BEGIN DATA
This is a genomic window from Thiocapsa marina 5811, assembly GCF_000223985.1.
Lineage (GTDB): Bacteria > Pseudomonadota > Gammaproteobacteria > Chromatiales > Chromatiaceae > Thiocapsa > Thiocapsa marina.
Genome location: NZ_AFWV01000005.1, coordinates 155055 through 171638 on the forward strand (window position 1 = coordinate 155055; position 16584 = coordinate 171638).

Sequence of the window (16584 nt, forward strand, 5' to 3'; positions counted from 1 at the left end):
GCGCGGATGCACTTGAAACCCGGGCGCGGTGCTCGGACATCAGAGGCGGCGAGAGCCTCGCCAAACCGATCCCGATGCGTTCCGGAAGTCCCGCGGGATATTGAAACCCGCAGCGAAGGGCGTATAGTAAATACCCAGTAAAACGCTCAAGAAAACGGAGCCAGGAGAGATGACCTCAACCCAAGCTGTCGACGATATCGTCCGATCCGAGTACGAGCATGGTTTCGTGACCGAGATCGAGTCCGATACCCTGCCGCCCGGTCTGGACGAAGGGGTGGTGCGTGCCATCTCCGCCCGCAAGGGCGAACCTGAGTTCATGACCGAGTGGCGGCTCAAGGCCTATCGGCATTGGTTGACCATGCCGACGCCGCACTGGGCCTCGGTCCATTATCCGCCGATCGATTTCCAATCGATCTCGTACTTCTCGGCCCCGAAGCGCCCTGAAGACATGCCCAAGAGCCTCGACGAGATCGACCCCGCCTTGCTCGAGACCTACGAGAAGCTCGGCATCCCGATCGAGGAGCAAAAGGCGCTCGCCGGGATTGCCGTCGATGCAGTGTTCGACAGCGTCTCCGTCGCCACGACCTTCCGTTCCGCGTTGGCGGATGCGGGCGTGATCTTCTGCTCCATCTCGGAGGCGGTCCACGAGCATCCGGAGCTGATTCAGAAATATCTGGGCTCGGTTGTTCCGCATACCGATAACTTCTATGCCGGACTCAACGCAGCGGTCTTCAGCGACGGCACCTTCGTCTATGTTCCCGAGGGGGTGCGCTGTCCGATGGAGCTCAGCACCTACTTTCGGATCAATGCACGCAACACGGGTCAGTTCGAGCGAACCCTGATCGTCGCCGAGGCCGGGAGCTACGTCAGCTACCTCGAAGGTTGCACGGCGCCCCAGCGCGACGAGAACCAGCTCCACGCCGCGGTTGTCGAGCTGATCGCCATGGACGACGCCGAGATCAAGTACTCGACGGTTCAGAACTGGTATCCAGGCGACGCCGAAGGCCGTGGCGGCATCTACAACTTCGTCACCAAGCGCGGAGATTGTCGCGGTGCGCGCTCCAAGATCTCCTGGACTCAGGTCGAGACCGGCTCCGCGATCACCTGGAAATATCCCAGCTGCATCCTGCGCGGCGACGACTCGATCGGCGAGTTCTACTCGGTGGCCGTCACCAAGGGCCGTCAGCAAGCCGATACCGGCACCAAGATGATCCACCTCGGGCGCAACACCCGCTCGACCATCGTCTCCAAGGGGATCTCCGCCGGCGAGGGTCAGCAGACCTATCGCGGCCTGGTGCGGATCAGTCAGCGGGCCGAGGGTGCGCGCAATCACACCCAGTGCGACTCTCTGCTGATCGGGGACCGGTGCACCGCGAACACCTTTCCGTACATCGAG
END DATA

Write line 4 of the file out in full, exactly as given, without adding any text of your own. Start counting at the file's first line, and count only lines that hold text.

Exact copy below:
Sequence of the window (16584 nt, forward strand, 5' to 3'; positions counted from 1 at the left end):